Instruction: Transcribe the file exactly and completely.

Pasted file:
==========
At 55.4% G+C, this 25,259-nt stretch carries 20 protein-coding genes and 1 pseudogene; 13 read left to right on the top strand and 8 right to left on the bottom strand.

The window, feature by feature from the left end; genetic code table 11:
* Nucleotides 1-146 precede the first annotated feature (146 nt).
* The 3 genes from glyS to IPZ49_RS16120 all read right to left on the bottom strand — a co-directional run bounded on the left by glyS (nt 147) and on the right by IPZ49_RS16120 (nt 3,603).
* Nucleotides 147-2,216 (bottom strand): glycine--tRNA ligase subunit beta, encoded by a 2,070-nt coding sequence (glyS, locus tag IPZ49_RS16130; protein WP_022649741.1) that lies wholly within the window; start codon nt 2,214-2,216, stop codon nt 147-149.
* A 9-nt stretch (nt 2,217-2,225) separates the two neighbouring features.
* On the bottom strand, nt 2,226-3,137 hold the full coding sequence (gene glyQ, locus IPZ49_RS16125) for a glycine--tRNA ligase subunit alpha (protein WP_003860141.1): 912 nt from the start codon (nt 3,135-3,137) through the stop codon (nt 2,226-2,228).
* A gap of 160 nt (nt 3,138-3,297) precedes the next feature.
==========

At 55.4% G+C, this 25,259-nt stretch carries 20 protein-coding genes and 1 pseudogene; 13 read left to right on the top strand and 8 right to left on the bottom strand.

The window, feature by feature from the left end; genetic code table 11:
* Nucleotides 1-146 precede the first annotated feature (146 nt).
* The 3 genes from glyS to IPZ49_RS16120 all read right to left on the bottom strand — a co-directional run bounded on the left by glyS (nt 147) and on the right by IPZ49_RS16120 (nt 3,603).
* Nucleotides 147-2,216 (bottom strand): glycine--tRNA ligase subunit beta, encoded by a 2,070-nt coding sequence (glyS, locus tag IPZ49_RS16130; protein WP_022649741.1) that lies wholly within the window; start codon nt 2,214-2,216, stop codon nt 147-149.
* A 9-nt stretch (nt 2,217-2,225) separates the two neighbouring features.
* On the bottom strand, nt 2,226-3,137 hold the full coding sequence (gene glyQ, locus IPZ49_RS16125) for a glycine--tRNA ligase subunit alpha (protein WP_003860141.1): 912 nt from the start codon (nt 3,135-3,137) through the stop codon (nt 2,226-2,228).
* A gap of 160 nt (nt 3,138-3,297) precedes the next feature.